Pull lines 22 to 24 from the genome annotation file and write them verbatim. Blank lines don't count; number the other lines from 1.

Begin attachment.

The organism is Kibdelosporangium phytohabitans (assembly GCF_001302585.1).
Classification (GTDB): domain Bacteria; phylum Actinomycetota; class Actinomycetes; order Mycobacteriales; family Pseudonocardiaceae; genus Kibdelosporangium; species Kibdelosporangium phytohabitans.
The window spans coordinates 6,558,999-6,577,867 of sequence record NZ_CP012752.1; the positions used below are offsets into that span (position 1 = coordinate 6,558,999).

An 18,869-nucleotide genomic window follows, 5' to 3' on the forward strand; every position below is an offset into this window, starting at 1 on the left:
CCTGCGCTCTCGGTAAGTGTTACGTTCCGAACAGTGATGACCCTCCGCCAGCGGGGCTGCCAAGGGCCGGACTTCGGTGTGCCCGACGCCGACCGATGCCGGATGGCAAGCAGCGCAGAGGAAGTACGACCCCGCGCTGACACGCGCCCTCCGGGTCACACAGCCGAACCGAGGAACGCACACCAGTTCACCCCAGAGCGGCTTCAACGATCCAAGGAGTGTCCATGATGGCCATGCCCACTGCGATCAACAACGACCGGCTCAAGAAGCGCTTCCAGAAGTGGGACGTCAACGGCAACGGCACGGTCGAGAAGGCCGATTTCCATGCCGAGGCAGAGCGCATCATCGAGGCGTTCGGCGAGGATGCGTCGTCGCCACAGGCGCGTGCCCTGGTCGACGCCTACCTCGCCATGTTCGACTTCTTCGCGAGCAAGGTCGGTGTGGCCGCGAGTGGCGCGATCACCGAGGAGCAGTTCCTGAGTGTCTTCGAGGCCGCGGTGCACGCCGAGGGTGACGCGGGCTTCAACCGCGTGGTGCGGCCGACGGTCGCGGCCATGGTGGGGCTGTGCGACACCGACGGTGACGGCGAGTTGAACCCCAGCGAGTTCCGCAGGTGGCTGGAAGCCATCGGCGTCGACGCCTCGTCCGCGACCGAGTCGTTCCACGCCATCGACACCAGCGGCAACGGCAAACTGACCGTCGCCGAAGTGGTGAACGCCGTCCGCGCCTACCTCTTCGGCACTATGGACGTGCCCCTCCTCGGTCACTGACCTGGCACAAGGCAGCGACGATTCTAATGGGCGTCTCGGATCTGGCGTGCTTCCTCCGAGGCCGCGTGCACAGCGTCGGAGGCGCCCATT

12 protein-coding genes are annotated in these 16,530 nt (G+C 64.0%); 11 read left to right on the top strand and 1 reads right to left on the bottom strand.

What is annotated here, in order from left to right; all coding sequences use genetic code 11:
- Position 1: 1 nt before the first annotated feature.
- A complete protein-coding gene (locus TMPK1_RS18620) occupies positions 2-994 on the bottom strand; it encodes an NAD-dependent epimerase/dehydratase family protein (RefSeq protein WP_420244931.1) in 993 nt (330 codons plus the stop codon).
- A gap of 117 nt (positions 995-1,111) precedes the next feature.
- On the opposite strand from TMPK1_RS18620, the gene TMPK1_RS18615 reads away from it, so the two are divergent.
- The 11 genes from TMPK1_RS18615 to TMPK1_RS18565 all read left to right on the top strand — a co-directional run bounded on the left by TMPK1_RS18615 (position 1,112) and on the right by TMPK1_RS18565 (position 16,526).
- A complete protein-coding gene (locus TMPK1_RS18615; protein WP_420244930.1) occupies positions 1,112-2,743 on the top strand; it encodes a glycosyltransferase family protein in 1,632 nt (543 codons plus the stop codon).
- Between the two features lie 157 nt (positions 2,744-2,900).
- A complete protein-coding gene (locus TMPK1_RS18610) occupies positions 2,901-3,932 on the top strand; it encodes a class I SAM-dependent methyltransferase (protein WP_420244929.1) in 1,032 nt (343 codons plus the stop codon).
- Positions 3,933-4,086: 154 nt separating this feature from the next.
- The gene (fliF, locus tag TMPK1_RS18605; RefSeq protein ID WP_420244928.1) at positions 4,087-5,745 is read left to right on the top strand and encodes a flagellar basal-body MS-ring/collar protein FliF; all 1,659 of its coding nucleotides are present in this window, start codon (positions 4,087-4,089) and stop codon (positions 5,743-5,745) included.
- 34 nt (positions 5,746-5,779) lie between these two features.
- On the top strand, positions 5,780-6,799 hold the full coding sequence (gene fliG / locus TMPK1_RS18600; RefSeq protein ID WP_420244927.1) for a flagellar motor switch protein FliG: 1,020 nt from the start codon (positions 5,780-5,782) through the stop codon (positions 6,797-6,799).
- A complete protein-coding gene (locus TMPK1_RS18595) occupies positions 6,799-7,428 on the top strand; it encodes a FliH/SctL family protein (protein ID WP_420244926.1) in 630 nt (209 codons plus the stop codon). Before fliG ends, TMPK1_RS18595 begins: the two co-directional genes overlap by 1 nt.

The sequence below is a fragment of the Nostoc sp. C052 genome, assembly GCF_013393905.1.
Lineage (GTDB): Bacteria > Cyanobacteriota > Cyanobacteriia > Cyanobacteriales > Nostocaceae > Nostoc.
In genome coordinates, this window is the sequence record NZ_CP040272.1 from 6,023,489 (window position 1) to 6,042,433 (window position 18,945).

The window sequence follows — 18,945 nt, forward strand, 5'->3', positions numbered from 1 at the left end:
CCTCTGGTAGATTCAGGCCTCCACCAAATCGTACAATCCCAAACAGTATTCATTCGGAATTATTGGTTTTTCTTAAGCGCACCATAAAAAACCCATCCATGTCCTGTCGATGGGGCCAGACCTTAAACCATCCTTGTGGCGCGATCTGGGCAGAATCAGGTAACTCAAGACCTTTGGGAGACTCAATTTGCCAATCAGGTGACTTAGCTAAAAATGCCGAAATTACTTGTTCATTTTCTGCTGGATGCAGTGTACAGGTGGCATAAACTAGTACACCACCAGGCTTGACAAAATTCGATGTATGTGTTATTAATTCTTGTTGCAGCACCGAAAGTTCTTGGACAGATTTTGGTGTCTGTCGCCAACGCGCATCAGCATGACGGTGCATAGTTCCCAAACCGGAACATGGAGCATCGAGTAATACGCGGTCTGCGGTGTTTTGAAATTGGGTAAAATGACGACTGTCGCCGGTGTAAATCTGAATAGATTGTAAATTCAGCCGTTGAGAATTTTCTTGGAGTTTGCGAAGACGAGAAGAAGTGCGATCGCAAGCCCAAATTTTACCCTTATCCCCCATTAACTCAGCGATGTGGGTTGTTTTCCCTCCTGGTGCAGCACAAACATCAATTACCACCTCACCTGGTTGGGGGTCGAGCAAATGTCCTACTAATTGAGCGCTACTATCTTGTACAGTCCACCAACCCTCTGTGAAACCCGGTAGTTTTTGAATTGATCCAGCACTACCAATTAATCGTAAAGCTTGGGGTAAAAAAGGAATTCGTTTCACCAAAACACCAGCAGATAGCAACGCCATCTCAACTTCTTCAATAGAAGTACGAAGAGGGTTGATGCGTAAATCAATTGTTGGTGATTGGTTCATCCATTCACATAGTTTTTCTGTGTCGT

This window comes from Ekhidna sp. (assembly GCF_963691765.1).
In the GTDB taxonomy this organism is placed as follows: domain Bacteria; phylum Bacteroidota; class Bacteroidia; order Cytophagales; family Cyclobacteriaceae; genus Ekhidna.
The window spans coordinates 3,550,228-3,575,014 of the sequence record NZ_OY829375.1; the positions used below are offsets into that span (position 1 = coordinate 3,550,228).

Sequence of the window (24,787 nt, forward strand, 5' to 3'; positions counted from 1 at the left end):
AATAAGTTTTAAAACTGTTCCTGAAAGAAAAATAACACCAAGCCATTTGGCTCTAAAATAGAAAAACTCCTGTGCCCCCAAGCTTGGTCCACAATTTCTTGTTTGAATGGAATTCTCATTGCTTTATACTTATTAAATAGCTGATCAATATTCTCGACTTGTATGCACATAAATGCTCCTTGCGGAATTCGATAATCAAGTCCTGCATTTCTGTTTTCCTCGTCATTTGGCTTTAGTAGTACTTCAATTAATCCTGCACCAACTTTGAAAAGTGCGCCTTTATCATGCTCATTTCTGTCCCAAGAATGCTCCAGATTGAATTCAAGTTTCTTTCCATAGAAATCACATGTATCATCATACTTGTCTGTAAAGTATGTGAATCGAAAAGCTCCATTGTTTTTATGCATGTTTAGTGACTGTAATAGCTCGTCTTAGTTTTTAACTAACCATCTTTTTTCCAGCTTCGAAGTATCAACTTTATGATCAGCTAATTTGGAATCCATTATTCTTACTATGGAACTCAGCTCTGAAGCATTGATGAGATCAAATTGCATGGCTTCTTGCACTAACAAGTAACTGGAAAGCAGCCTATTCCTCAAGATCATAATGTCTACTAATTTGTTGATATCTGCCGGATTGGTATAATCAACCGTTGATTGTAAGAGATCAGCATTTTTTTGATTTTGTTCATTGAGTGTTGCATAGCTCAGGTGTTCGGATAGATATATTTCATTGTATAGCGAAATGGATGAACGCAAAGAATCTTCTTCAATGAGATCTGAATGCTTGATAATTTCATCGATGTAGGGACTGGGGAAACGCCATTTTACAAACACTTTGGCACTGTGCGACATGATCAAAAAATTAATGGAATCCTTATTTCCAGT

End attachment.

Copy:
Lineage (GTDB): Bacteria > Cyanobacteriota > Cyanobacteriia > Cyanobacteriales > Nostocaceae > Nostoc.
In genome coordinates, this window is the sequence record NZ_CP040272.1 from 6,023,489 (window position 1) to 6,042,433 (window position 18,945).

The window sequence follows — 18,945 nt, forward strand, 5'->3', positions numbered from 1 at the left end: